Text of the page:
The decision by President Dmitry Medvedev to scrap the annual move to daylightsaving time from October is backed by 60pc of Russians, a poll showed. Russia has been switching to“winter”time on the last Sunday of October since 1981. But power savings from switching the clocks are thought to account for no more than 0.2pc of total consumption. Daylight-saving time is practised in every European country except Iceland, and across the world. The first recorded time change in Russia was in 1917.


After sturgeon stocks in the Caspian Sea were nearly wiped out by overfishing and poaching, the fish – and its coveted eggs – are back in legal circulation. VLADIMIR RUVINSKY RUSSIA NOW

Conservationists and lovers of black caviar in Britain may allow themselves a cautious

hurrah. After a nine-year ban on exporting the delicacy fish eggs to this market, Russian authorities have opened the channel to the European Union again – with provisos – now that the endangered sturgeon population is recovering in farmed conditions. As cultivated stocks of the giant“tsar fish”start to reach maturity, Russian shops can

again sell black caviar produced by state farms set up in the past two decades. But beware those travellers who load their suitcases with jars bought anywhere but in duty-free stores, even if they can produce sales receipts. “This is contraband,” said a customs officer at Moscow’s Sheremetyevo airport, adding that smuggling is pun-


Blue skies lie ahead for black caviar

Sturgeon numbers are recovering under farmed conditions

ishable by up to six years in prison. To casually export legally acquired“street caviar” one must have special permission, which the average buyer can never hope to receive. And the federal customs service says the maximum amount of duty-free caviar you can buy is 250g. The caviar export ban and subsequent sturgeon fishing ban were put in place to combat illegal hauls of the fish from the Caspian and Azov Seas, once the source of more than 90pc of black caviar on the world market. After the CONTINUED ON PAGE 3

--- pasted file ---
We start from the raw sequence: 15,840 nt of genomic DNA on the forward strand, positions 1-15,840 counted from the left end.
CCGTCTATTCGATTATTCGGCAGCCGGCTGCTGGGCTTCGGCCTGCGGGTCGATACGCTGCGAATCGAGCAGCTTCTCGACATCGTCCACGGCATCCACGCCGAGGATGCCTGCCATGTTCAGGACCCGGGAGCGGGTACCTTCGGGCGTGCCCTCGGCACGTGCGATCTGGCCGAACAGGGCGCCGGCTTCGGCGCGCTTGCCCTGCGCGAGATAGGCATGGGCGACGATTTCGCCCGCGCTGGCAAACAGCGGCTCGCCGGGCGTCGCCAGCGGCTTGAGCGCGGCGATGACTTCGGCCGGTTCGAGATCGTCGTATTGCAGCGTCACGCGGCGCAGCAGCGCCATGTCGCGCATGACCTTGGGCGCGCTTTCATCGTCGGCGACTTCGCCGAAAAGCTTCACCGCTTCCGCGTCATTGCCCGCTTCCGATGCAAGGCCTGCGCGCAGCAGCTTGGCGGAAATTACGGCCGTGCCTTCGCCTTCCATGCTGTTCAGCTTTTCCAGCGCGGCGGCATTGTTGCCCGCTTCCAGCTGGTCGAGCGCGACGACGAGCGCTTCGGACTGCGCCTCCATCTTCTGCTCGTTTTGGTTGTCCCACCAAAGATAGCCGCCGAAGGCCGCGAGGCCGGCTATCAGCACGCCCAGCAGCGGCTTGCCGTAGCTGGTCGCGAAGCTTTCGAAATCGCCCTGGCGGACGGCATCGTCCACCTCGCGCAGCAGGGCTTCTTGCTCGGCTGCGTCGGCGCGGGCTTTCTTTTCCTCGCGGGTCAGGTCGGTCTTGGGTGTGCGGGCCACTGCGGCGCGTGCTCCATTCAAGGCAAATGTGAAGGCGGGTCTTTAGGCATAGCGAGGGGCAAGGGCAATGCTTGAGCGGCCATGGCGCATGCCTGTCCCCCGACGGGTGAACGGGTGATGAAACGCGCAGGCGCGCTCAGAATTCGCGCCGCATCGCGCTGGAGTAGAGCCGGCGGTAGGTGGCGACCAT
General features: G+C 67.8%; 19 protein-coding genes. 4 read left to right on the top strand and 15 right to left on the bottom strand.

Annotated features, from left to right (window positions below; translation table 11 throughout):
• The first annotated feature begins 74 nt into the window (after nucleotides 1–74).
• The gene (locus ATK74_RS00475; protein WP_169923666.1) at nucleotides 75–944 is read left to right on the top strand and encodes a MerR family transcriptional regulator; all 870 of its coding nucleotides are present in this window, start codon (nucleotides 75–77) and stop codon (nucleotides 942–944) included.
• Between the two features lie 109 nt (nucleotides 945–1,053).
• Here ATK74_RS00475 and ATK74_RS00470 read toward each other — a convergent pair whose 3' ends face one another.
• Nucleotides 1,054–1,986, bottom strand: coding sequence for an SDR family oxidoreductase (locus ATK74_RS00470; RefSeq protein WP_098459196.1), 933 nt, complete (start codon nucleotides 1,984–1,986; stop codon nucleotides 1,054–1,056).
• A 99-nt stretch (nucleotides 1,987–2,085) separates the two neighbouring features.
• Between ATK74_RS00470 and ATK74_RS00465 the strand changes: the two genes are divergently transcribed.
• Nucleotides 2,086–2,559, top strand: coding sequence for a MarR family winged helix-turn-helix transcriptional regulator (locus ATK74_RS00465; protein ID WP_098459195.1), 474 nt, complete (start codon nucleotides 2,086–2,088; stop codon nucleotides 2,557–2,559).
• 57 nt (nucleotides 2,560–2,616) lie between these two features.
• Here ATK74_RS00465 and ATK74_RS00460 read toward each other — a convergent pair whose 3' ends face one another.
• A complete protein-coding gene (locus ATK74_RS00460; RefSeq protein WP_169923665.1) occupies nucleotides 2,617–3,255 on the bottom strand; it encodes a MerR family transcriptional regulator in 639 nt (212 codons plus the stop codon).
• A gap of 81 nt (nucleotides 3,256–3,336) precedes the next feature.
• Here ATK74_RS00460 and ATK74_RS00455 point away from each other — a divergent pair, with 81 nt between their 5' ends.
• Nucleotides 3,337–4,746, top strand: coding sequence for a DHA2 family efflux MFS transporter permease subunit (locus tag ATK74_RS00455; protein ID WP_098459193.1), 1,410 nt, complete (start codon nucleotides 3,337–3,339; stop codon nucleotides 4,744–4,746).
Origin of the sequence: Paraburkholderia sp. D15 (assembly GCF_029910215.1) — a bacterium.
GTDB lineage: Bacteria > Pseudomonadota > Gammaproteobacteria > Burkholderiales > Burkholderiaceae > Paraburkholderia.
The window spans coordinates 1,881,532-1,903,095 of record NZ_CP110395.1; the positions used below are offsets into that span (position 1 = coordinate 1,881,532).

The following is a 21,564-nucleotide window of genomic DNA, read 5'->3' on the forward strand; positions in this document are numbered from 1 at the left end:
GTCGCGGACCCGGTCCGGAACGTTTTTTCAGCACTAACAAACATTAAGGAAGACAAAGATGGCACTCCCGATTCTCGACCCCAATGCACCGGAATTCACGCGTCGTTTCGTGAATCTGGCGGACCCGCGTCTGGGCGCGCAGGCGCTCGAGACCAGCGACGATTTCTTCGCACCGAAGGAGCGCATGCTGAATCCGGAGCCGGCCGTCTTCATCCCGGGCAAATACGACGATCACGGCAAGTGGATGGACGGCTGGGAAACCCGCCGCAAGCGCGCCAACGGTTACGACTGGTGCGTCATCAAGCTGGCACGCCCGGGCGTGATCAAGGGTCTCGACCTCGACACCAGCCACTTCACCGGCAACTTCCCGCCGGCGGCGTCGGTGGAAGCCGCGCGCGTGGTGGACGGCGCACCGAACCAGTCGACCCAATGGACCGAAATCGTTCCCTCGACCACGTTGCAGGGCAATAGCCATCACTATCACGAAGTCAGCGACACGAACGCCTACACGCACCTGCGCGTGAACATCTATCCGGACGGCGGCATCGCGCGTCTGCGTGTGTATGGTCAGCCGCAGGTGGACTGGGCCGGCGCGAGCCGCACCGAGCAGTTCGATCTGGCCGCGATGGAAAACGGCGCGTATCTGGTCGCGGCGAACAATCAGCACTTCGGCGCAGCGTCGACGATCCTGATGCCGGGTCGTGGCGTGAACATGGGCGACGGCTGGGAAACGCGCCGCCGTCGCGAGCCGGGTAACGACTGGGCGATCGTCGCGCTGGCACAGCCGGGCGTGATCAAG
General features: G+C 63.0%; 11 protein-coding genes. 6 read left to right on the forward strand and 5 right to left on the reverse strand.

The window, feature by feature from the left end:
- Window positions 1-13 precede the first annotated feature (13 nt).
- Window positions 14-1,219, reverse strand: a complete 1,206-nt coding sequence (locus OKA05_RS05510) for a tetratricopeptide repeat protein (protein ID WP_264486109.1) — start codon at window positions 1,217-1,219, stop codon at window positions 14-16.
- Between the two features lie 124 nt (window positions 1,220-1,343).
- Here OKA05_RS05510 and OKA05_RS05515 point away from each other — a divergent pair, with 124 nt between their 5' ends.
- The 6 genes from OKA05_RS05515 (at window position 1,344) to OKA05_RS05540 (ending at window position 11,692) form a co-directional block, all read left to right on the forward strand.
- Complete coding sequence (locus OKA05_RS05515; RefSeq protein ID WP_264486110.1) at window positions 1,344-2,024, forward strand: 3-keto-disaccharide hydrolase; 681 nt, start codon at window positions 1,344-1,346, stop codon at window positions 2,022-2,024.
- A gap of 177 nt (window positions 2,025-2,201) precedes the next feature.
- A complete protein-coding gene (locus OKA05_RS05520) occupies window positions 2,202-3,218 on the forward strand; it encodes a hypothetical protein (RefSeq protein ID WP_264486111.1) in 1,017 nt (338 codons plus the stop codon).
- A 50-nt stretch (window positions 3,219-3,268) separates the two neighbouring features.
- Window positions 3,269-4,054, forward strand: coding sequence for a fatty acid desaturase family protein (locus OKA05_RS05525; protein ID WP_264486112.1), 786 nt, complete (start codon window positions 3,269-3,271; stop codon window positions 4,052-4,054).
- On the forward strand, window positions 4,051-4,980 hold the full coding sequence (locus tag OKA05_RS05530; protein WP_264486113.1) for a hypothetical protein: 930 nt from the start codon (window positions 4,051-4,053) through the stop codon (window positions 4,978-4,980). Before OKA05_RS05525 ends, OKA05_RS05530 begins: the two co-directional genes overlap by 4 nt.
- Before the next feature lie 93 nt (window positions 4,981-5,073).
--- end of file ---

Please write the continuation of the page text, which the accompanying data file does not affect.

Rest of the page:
Conservation Fish farms help bring the critically endangered sturgeon back from the brink

News for sale

Kremlin plans privatisation of state media outlets SEE PAGE 6


Politics & Society




The old New Russians

Law enforcement Reform cuts numbers and boosts salaries in an attempt to clean up the organisation

A new force to be reckoned with Dogged by low salaries and low public regard, the country’s police face reforms that may make or break the force. Russia Now goes on the beat with Moscow’s cops.

The front line Mikhail Menshenin, from Surgut, Western Siberia, served in the armed forces and joined the police three years ago. He patrols with a partner in 12-hour shifts four or five times a week. Sgt Menshenin welcomes the law, but wishes more emphasis had been given to a comprehensive social package for officers.


Mikhail Menshenin, 25, patrols Moscow’s Southwest district. ‘It’s tough psychologically but rewarding,’ he says

suspects in the murder of a football fan. But it is largely the routine solicitation of small bribes, often when motorists are accused of minor traffic offences, that has soured Russians against the force. The police, meanwhile, defend them-

Kremlin drives broad security overhaul after Domodedovo bombing CONTINUED FROM PAGE 1

are also proposals to link some public transport junctions with the Glonass satellite navigation system, used to monitor transport links from the North Causasus to Moscow. But not everyone is impressed.“The current developments in state security seem like just another public relations campaign. I fear that once it’s over, things will go right back to where they were,”saidVladimirYevseyev, Director of the Centre for Public Policy Research and an expert on international security issues. “Countries with serious security problems do not solve them using metal detectors,” he added. The president was quick to blame lax security for the airport bombing. But authorities acknowledge there is a wider failure to tackle Islamist militancy in the North Caucasus. Terrorist groups